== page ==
One just has to look no further than me for proof of how licensing can help build awareness and devotion to a particular brand. In the late 90’s, the combination of a Nintendo 64 game and some really fun action figures by Toy Biz essentially made me a wrestling fan. I never would have tuned in to WCW Nitro if not for the N64 game WCW vs NWO World Tour, which captured me with its intuitive controls and faithful adherence to the move set of the live action charicatures.
From there I was quickly drawn in to the soap opera stories, the awesome week-by-week build up and the explosive Pay Per View shows, so much so that I actually attended several in person house shows and even a WWE: Backlash Pay-Per-View live. For several years, I was completely enthralled, and none of that would have happened if not for a video game and some really fun Toy Biz WCW action figures.
For that reason alone, I was exceptionally excited to see my friends at Boss Fight Studios dipping their toes into the wrestling world with their Legends of Lucha Libre figures and accessories. Not only that, but it was going to be their first foray into 6″ figures, which was exciting into itself. Don’t get me wrong, I will always have a love for the 1:18 scale, and the building blocks of my action figure fandom are built in 3.75 and 4″, but recently, with G.I. Joe: Classified, Marvel Legends and Masters of the Universe (among others) I’ve been drawn into some of the larger scale figures and fascinated by what those larger sizes enable the designers to do.
Legends of Lucha Libre is no different. One just has to look at the intricate tattoo deco on both of these figures to know exactly what is possible at a larger scale. Though, to be honest, I’ve spent a very long time staring at the tattoo deco on this figure and it STILL doesn’t seem possible, even at a 6″ size. The paint deco on these figures is truly spectacular. The tattoos are so nicely painted and applied, working seamlessly throughout the joints and even included on the spare hands that come with Ray Fenix.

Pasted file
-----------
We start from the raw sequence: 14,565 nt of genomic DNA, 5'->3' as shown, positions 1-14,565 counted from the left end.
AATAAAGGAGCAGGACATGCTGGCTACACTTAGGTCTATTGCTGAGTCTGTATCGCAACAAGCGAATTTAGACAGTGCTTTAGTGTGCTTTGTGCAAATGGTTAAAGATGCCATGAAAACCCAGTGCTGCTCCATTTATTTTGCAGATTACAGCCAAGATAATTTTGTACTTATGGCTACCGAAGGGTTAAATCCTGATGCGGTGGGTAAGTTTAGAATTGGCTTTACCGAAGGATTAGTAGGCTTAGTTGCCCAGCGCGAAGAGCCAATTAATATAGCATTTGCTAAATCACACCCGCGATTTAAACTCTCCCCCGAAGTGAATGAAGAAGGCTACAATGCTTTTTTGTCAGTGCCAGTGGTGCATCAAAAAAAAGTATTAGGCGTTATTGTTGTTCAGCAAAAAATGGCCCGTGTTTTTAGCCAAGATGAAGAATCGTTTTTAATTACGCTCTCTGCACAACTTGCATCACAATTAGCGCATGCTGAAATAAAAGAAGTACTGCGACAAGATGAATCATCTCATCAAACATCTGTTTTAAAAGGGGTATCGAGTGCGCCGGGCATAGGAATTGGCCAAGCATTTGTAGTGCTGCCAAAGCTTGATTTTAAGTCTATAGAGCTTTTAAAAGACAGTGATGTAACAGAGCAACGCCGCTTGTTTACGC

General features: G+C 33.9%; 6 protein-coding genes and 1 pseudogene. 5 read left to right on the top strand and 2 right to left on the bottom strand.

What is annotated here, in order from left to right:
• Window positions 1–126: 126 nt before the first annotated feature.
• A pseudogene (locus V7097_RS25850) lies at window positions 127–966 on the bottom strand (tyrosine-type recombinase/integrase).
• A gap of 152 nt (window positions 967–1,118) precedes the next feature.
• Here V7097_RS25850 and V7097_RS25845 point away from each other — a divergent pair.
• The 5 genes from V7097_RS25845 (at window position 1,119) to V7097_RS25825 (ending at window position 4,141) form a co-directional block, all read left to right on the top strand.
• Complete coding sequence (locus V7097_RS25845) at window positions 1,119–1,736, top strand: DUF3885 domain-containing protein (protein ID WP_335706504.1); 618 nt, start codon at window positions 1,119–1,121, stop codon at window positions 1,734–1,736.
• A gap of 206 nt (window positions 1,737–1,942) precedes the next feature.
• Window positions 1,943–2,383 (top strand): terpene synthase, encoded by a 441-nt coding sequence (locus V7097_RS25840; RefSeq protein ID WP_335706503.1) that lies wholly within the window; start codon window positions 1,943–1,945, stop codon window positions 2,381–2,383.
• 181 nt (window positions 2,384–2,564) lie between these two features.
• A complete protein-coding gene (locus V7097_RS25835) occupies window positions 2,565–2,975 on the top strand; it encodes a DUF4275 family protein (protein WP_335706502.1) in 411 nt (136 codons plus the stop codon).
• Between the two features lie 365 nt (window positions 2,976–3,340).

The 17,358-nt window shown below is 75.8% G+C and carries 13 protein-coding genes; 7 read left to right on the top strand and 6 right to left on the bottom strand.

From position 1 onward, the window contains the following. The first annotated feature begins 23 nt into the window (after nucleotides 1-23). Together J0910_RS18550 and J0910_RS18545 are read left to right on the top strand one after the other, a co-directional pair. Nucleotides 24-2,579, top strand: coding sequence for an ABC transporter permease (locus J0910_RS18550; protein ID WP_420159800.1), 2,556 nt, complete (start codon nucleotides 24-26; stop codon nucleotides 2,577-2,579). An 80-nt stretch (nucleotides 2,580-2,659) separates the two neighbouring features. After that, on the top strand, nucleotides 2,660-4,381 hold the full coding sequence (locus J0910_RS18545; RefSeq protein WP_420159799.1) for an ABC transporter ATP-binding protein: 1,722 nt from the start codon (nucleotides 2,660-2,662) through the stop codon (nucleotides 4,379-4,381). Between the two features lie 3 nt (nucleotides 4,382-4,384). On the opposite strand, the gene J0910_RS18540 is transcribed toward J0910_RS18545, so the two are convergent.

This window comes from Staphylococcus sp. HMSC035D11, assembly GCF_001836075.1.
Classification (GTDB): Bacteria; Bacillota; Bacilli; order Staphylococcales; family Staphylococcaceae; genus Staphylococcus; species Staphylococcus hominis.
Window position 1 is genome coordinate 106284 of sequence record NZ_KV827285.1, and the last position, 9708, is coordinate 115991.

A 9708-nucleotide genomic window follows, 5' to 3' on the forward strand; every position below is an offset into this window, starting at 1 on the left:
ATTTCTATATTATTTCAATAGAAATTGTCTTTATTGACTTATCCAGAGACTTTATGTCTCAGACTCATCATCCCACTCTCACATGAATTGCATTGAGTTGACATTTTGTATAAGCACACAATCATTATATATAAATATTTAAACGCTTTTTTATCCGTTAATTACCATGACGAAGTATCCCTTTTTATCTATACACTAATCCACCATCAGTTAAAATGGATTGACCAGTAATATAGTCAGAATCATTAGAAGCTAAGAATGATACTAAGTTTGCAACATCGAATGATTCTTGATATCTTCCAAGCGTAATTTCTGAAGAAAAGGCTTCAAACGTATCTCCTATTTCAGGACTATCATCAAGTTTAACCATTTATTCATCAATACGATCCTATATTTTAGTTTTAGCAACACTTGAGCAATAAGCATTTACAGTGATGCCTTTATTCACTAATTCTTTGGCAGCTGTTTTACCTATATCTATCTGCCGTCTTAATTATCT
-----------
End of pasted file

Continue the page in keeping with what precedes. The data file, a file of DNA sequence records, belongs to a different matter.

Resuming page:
But really, the paint applications are only a part of the story. While I’m not necessarily a devoted follower or fan of Masked Republic or Lucha Libre in general, I have found a ton to love about these two figures. Along with the aforementioned color deco, the articulation is almost flawless. The range of motion on these figures is like a scaled up version of the Vitruvian HACKS figures, which is really all I could have wanted and more. There is so much great work in the sculpt and the way that sculpt blends with the joints, Boss Fight manages to combine fantastic range of motion with a smooth sculpting aesthetic that feels like the best of both worlds.
Like the HACKS figures, there are also some great customization options. The hands and heads are full swappable (just make sure to use some hot water or a hair dryer) so you can mix and match hands, wrist guards, elbow pads, etc… and it offers some fantastic flexibility.
But this initial assortment isn’t just about the figures and characters. There are two accessory sets included with this assortment as well, which are just insanely fun. A folding chair, the customary breakaway table, baseball bat with removable barbed wire, wooden kendo sticks, flexible strands of barbed wire, a microphone, a breakable cinder block– and a couple of Masked Republic masked heads. So many options and so much fun.
It’s been years since I collected wrestling figures, and I’m already super antsy to get my hands on an official Boss Fight Studio wrestling ring. I think I’m hooked on these things already!